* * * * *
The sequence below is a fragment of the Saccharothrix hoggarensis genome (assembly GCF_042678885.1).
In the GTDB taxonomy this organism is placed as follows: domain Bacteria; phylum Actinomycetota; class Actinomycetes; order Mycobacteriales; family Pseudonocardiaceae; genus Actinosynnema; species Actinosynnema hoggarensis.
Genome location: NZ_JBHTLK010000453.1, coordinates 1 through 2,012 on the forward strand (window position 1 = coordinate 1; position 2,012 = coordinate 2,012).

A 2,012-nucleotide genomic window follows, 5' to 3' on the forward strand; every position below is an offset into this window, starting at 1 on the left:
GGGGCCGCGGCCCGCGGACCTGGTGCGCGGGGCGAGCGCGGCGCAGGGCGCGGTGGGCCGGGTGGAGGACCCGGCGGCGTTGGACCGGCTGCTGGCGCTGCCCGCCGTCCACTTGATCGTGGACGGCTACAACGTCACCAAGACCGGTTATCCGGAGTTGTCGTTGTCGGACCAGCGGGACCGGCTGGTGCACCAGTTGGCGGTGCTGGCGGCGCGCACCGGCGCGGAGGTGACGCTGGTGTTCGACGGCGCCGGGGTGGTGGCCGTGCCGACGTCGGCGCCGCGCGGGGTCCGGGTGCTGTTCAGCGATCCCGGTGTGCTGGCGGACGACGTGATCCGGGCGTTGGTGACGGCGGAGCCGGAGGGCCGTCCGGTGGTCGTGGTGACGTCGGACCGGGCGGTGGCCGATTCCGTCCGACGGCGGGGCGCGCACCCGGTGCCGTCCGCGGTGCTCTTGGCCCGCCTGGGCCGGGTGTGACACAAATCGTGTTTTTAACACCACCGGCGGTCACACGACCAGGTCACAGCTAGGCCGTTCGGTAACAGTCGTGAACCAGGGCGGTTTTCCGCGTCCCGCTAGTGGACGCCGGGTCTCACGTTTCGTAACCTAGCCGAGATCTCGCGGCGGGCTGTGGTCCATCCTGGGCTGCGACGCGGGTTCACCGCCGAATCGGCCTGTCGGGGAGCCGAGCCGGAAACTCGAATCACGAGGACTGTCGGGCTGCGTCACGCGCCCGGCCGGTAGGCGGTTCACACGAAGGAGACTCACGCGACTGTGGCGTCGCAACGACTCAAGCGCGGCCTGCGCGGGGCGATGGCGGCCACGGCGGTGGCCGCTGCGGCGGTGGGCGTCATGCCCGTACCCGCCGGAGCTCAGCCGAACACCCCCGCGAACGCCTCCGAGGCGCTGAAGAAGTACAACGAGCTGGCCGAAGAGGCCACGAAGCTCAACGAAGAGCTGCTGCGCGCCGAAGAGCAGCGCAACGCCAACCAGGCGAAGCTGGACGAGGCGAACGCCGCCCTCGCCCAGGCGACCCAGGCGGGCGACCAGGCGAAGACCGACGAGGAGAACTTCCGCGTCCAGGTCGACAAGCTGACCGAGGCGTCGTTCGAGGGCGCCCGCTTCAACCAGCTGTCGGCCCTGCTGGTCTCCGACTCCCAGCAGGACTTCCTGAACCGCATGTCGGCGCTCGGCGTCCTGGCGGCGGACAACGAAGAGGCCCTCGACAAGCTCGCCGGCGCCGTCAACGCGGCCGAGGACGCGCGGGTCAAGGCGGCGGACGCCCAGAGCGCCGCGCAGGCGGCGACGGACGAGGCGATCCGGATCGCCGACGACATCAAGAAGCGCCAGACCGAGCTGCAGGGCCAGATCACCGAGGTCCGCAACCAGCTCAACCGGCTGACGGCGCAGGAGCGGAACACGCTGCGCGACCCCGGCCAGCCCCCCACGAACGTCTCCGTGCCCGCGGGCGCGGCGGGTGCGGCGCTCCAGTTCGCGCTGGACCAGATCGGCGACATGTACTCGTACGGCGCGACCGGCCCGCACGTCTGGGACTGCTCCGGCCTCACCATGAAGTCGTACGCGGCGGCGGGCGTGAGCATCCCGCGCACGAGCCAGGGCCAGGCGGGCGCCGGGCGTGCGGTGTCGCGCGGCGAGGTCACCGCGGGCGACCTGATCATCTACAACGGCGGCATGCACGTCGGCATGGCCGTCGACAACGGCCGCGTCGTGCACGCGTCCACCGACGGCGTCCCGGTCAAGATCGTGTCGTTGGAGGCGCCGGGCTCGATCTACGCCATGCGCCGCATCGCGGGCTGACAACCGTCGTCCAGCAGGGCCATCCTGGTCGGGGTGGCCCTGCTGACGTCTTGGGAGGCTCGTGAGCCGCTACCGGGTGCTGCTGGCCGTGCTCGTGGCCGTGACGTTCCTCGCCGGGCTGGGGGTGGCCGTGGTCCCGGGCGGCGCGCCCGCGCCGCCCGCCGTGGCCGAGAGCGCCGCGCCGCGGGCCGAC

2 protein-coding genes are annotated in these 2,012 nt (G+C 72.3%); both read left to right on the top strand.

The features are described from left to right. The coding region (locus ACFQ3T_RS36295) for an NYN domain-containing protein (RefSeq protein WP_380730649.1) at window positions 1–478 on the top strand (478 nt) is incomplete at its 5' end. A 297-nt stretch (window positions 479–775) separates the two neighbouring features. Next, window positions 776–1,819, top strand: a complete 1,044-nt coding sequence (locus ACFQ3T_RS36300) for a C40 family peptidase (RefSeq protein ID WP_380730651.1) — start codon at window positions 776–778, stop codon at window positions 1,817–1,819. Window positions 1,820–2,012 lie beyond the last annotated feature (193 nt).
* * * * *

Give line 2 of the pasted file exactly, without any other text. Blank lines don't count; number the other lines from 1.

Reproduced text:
In the GTDB taxonomy this organism is placed as follows: domain Bacteria; phylum Actinomycetota; class Actinomycetes; order Mycobacteriales; family Pseudonocardiaceae; genus Actinosynnema; species Actinosynnema hoggarensis.